About the spellchecker
The Spanish dictionary has a built-in spellchecker
to help you find a word whose spelling you may be unsure of. The spellchecker is a little different
to many because it was specifically designed with non-native speakers in mind.
Thus, it will suggest spelling alternatives based on sounds and spellings that non-native
speakers may confuse, even though a native speaker would be unlikely to make the given spelling
- Vowels that share features, e.g. the "front vowels" /i/ and /e/, are
sometimes suggested as alternatives to one another.
To a native Spanish speaker, it is usually
clear which vowel is in a given position in a word. But in some cases (notably English), a
person's native language may use a word related to the Spanish word, but with a given vowel
neutralised. For example, in the English word arrogant, the o and
a generally represent "the same vowel"; thus, it may not be obvious to an English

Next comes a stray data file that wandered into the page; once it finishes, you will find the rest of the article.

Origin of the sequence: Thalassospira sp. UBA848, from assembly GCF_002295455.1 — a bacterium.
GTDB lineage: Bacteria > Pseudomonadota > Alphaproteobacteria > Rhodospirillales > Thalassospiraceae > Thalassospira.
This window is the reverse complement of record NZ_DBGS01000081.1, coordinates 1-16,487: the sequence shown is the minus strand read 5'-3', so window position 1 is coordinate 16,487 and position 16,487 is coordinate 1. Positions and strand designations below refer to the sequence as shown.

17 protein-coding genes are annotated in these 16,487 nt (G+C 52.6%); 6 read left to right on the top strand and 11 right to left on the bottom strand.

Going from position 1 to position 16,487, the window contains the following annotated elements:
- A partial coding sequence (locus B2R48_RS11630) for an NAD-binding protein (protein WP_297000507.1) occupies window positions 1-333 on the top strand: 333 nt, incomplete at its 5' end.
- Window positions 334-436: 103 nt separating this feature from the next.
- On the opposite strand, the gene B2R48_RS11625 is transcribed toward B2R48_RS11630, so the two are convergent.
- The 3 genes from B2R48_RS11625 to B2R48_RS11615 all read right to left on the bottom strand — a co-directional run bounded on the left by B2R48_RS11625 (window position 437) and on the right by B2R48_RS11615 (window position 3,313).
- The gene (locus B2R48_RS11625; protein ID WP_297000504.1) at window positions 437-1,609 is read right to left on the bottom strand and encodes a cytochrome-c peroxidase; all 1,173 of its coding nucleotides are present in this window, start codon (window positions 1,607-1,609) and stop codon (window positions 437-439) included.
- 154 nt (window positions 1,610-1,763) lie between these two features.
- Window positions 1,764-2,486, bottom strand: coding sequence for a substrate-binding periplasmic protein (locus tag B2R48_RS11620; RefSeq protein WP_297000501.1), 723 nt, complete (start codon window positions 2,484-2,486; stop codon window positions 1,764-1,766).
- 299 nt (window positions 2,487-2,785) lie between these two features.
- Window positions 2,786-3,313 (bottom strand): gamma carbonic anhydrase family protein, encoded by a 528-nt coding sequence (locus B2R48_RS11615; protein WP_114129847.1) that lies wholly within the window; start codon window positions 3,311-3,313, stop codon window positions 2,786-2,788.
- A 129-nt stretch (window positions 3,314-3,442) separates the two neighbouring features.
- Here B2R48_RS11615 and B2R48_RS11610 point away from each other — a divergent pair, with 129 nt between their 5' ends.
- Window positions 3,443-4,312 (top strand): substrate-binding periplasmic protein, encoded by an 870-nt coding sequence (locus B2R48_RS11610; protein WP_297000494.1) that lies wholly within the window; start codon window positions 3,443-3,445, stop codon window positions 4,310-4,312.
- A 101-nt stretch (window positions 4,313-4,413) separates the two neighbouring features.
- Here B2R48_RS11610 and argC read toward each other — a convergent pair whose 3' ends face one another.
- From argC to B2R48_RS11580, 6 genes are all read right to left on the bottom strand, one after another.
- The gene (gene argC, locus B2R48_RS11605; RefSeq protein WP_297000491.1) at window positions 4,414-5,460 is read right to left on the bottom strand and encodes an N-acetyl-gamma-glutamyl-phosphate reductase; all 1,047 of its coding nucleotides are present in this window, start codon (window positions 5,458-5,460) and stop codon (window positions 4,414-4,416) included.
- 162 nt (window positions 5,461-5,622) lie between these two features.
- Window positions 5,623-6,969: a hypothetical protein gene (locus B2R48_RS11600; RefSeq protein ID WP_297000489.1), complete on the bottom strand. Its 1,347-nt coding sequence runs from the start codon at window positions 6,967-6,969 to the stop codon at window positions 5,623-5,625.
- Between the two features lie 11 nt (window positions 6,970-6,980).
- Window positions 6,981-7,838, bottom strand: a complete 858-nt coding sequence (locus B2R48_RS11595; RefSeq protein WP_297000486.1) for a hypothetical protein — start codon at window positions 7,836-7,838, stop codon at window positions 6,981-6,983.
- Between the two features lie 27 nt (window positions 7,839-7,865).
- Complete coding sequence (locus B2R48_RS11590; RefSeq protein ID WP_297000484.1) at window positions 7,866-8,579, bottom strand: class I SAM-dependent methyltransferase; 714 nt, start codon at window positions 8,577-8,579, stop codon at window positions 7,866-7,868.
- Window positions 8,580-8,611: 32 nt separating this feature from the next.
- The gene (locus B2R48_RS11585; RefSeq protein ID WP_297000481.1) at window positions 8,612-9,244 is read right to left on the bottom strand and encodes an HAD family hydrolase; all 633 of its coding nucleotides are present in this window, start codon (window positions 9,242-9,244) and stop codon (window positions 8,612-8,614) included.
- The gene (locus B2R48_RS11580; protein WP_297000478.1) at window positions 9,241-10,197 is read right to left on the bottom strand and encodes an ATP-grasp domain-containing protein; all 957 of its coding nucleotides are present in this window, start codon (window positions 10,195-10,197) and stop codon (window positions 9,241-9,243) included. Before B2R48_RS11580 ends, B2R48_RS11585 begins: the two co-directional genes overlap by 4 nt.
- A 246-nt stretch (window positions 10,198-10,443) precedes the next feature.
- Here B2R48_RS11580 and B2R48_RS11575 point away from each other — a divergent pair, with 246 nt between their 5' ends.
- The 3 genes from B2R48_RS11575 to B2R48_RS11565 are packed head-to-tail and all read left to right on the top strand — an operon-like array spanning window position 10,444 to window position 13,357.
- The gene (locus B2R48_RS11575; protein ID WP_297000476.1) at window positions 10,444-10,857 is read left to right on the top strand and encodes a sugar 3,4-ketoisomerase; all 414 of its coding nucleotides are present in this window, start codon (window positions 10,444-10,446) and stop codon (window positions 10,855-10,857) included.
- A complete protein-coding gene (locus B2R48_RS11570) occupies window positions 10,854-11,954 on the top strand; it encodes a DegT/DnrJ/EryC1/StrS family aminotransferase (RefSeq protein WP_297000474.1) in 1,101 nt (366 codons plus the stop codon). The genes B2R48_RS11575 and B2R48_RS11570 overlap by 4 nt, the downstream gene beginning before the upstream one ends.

speaker how to spell this word (or its Spanish cognate arrogante).
Which vowels are suggested for one another depends on the position in the word in some cases.
- In pairs of consonants that essentially differ by Voice Onset Time, such as p
vs b in utterance-initial position, these are sometimes offered as alternatives
to one another, because to a native speaker of another language, the distinction may be made
differently in their native language. (For example, phonetically, English b
is actually closer to Spanish p in many cases.)
- The r and rr are often suggested as alternatives
to one another, even in cases where to a native speaker, either the "flapped r" or the
rr spelling may be impossible. Non-native speakers may not be sensitive
to particular sounds being ruled out in a given position.
Coping with different varieties of Spanish
The spellchecker will attempt to suggest alternatives that cut across the widest
number of varieties of Spanish. For example, it will frequently suggest alternatives
involving z and s being confused with one another, even
though such confusion is much less likely for Castillian speakers. (On the other hand,
even native Latin American speakers commonly confuse s and z
spellings in certain words.) Similarly, y
and ll are often suggested for one another.
Current spellchecker version: 1.1 (19 July 2008).
Dictionary and spellchecker software written by Neil Coffey.
Copyright © Javamex UK 2008. All rights reserved.